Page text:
Northern Ireland news

Mourners hear Irish country music star Brian Coll was 'born to be different'

Philomeana Begley receives a Genisis microphone from Hugo Duncan at his BBC roadshow in St Marys Hall Pomeroy, to mark 50 years in show buisness, also in attendence were Gene Stewart, Brian Coll, Pat McAleer, Genisis, and Andrea Begley. Picture Michael Cullen.
Marie Louise McConville

Mourners gathered in Co Tyrone yesterday for the funeral of a stalwart of the Irish country music scene.

Brian Coll (79) died from a heart attack on Saturday at his home in Omagh.

Mr Coll, who was married with five children, made his name first as a solo singer and then as the front man of such well-known Irish showbands as the Plattermen.

He later started his own band, the Buckaroos, in 1968.

According to, the band made their debut in the Astoria Ballroom in Bundoran, Co Donegal, in June that year and "were an immediate hit with the dancing public".

The original line-up included Mr Coll on vocals and Pio McCann on bass.

Mr McCann passed away last month.

Among the many highlights of Mr Coll’s career was the band’s appearance in 1969 in the world famous Carnegie Hall in New York alongside top American country stars Johnny Cash and Buck Owens.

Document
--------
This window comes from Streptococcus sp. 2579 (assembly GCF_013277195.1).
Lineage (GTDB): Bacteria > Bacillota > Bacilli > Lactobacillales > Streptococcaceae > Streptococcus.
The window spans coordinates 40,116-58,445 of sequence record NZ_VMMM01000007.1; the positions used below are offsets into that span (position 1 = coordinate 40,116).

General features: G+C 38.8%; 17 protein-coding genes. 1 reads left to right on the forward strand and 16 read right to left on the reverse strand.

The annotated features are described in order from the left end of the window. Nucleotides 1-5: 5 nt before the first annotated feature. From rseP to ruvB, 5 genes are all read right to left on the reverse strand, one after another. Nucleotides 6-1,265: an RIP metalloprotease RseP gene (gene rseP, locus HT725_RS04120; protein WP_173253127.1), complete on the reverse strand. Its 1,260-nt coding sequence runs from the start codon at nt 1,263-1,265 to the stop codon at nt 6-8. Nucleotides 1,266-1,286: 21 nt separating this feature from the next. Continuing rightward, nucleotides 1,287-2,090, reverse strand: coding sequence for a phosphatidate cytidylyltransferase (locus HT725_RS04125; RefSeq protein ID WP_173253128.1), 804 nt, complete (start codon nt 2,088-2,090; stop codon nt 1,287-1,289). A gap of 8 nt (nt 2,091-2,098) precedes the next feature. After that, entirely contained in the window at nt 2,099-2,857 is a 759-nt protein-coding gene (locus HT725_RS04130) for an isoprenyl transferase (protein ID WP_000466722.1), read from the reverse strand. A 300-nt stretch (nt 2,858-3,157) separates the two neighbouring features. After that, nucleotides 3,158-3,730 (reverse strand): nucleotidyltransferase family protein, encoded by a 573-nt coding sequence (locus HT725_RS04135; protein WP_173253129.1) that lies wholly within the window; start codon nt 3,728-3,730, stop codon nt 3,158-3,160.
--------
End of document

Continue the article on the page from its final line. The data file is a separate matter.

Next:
He was also a huge motorcycling enthusiast and a dedicated supporter of the late world champion biker Joey Dunlop.

Mourners yesterday gathered at Sacred Heart Church in Drumragh for Requiem Mass.

Fr Brian D'Arcy - who was lifelong friends with Mr Coll - described the 79-year-old as a "legend".

"We all know how great Brian Coll was," he said.

"Any person's life can not be summed up in a few words or a few minutes or even a few hours.

"I don't care if we are here until Christmas. We would still find something new to say about him. It would all be funny and it would all be brilliant and unique and genius like because that's exactly what he was.

"The show always went on and the show always finished and the punters were always happy".

Fr D'Arcy, who knew Mr Coll for 64 years, said the performer always "had time for a song, a chat, a story, an opinion".

"He could turn a setback into a comeback," he said.

"He was unique, an individual, a character, the likes of which we will never see again.

"He was born to be different and he was different and that was his genius.

Following Requiem Mass, burial took place in St Mary's Cemetery, Drumragh.

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